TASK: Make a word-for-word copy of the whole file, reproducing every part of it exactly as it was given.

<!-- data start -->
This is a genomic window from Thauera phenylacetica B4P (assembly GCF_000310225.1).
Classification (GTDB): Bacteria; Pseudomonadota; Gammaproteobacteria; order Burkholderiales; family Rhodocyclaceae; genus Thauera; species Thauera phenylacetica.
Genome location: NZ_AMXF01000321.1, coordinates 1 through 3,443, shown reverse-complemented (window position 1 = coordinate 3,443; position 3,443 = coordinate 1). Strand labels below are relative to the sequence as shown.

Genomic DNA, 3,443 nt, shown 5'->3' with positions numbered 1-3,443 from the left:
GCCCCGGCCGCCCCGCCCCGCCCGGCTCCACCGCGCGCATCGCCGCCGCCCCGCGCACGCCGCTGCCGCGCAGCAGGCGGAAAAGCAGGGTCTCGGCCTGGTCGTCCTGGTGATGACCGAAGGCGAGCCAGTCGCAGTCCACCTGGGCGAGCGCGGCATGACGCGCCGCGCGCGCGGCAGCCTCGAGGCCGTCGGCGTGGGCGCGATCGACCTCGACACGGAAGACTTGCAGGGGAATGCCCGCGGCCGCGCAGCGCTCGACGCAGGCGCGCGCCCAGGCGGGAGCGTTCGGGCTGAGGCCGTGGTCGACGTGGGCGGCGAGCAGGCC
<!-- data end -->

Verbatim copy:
This is a genomic window from Thauera phenylacetica B4P (assembly GCF_000310225.1).
Classification (GTDB): Bacteria; Pseudomonadota; Gammaproteobacteria; order Burkholderiales; family Rhodocyclaceae; genus Thauera; species Thauera phenylacetica.
Genome location: NZ_AMXF01000321.1, coordinates 1 through 3,443, shown reverse-complemented (window position 1 = coordinate 3,443; position 3,443 = coordinate 1). Strand labels below are relative to the sequence as shown.

Genomic DNA, 3,443 nt, shown 5'->3' with positions numbered 1-3,443 from the left:
GCCCCGGCCGCCCCGCCCCGCCCGGCTCCACCGCGCGCATCGCCGCCGCCCCGCGCACGCCGCTGCCGCGCAGCAGGCGGAAAAGCAGGGTCTCGGCCTGGTCGTCCTGGTGATGACCGAAGGCGAGCCAGTCGCAGTCCACCTGGGCGAGCGCGGCATGACGCGCCGCGCGCGCGGCAGCCTCGAGGCCGTCGGCGTGGGCGCGATCGACCTCGACACGGAAGACTTGCAGGGGAATGCCCGCGGCCGCGCAGCGCTCGACGCAGGCGCGCGCCCAGGCGGGAGCGTTCGGGCTGAGGCCGTGGTCGACGTGGGCGGCGAGCAGGCC